“They looked for it in South America
…but it was in Africa the whole time.”
Like, Comment, and Subscribe.
Like, Comment, and Subscribe.
Today the new trailer arrived for Christopher Nolan’s upcoming war historical film, DUNKIRK, and it gives us an excellent opportunity to talk about the use of the ticking clock motif in trailers. Check out the video below and then keep scrolling for the analysis.
On March 25th, 2017 the first trailer for DC’s JUSTICE LEAGUE was released. Have a look below and join me after the jump for some analysis of the trailer itself.
Overall, this trailer works well at teasing audience of the popcorn thrill-ride to come. It lands punches, auditory and editorial. And it at least presents a decent look at the heroes we are all wanting to see. Nothing really about the plot, but it is the first trailer so we can give it a pass.
The opening sequence follows the now standard Chris Nolan/Syncopy formula – insert shots, hard-cut-in before quickly fading to black, from one sequence over a swelling tone and ending with disembodied, cryptic voiceover line. That leads into a 30 second sequence of re-introducing the heroes (notably assuming that we already know Wonder Woman). At 1:05, the trailer kicks into gear and delivers the goods in three distinct sections ending at the title screen:
The pacing is quick, gives you just enough of a taste of each of the characters to be interested, and jumps right into the title sequence in a tight two minutes. Normally I would think that runtime a bit long for a first trailer, but when balancing 5 heroes, it is an impressive feat. And the tag at the end lands just right – reminding the audience they will have fun at this movie (a point DC needs to stress given their last two entries).
By way of conclusion, I want to examine three elements briefly that standout about this trailer:
That’s it! You can expect the next trailer to drop sometime around, say…June. Probably attached to the Wonder Woman release. Until then, let me know what you thought about this trailer – whether it will keep you interested in the DCEU or if it nailed the coffin shut on what has thus far been a trainwreck. Thanks for joining me and keep on the lookout for more trailer analysis here at ART OF THE TRAILER.
If you aren’t yet convinced, check out this great article by ScreenCrush which includes a much larger collection of examples.
For all the bad rap M. Night Shyamalan has gotten over the past few years, at one point he was a very exciting director to watch. His movies were tense, had great atmosphere, and played on simple fears that haunt us all. However, recently he has gone a little bit…weird. Most of his recent work is not worth examining, but this TV spot for his new film The Visit has one moment that I think prepares all of us for what is in store. Watch until the end for the best moment in a trailer thus far this year. 🙂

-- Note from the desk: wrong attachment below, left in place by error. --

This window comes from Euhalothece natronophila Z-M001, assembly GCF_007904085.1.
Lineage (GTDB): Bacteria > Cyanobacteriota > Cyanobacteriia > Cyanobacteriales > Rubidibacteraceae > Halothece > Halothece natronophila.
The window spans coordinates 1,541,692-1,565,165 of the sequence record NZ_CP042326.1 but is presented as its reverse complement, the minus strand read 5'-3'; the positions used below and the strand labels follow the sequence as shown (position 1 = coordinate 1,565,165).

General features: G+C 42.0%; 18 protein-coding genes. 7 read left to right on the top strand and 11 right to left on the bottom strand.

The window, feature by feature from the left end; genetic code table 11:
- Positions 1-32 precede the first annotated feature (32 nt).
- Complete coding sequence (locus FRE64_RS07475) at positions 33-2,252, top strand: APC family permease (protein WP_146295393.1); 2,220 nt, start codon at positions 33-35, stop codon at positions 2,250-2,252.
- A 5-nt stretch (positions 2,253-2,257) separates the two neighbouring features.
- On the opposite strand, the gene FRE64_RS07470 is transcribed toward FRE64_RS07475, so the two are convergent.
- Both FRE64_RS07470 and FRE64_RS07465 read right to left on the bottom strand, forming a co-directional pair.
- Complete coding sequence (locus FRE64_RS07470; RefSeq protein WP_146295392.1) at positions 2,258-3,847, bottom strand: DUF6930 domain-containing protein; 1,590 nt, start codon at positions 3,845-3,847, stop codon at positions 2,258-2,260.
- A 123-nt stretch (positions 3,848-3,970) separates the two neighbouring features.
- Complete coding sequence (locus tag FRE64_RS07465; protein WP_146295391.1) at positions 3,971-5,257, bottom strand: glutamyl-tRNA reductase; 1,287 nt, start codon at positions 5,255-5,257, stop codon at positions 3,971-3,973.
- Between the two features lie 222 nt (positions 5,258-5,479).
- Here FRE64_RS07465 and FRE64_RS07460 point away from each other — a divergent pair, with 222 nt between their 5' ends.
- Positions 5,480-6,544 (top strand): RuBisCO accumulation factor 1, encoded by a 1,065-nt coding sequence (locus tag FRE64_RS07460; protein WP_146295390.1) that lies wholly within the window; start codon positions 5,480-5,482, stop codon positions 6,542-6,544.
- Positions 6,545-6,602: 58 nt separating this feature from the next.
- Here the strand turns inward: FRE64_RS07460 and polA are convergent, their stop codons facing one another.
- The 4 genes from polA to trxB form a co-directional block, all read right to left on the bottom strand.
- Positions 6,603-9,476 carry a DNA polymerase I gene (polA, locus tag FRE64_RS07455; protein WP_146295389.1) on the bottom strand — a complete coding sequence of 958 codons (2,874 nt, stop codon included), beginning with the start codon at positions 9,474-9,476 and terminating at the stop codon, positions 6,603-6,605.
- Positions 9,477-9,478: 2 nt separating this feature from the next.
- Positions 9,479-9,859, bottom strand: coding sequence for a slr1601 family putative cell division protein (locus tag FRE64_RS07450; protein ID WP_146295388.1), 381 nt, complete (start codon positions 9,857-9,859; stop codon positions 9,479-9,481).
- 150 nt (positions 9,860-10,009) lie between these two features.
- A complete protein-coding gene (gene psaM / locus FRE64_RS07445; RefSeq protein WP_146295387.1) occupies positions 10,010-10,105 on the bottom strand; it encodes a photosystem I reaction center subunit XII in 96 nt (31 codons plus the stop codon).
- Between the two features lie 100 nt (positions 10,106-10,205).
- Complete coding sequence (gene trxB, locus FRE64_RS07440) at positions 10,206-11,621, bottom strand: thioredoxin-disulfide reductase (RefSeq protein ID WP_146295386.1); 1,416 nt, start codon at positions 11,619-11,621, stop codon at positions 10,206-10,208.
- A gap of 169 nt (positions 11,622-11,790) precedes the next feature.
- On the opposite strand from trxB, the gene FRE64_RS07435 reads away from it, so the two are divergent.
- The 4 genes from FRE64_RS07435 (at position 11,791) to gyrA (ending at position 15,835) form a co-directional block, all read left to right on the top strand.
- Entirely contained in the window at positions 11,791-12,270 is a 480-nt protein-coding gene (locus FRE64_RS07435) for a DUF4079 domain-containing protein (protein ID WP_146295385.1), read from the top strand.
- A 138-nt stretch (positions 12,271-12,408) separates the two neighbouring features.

CBS just released their first trailer for their new DC product, Supergirl. I have some brief thoughts:
1. This trailer is SIX minutes long.
2. WOW that was a harsh strike for Feminism there! “If you don’t like it, you are sexist and wrong and evil. Want to watch our show now?” I understand what they are trying to do – get ahead of the genuine sexist nonsense guaranteed to come in wake of this release – but swinging this strongly this early compromises the trailer’s ability to market the show. I don’t really want to watch this, for numerous reasons…and I should feel bad because of that?
3. They kept the “it’s not an S” thing….
4. Is this from Hallmark? The emotional journey they try to take us on! I’m all for a trailer being its own work of art, and for trailers telling their own stories. But this? This is too much – it feels pandery, trying to appeal to a presumed “Female Market” while showcasing enough action to keep male viewers interested. It undercuts its effectiveness to all markets and further complicates the gender politics they are navigating.
5. Despite all of my snark, I really do hope this succeeds. I don’t care if the show lasts 20 seasons and spawns two movies, but I do want it to show Hollywood that people are willing to support content with female leads. Happy for once to say DC is beating Marvel to the punch.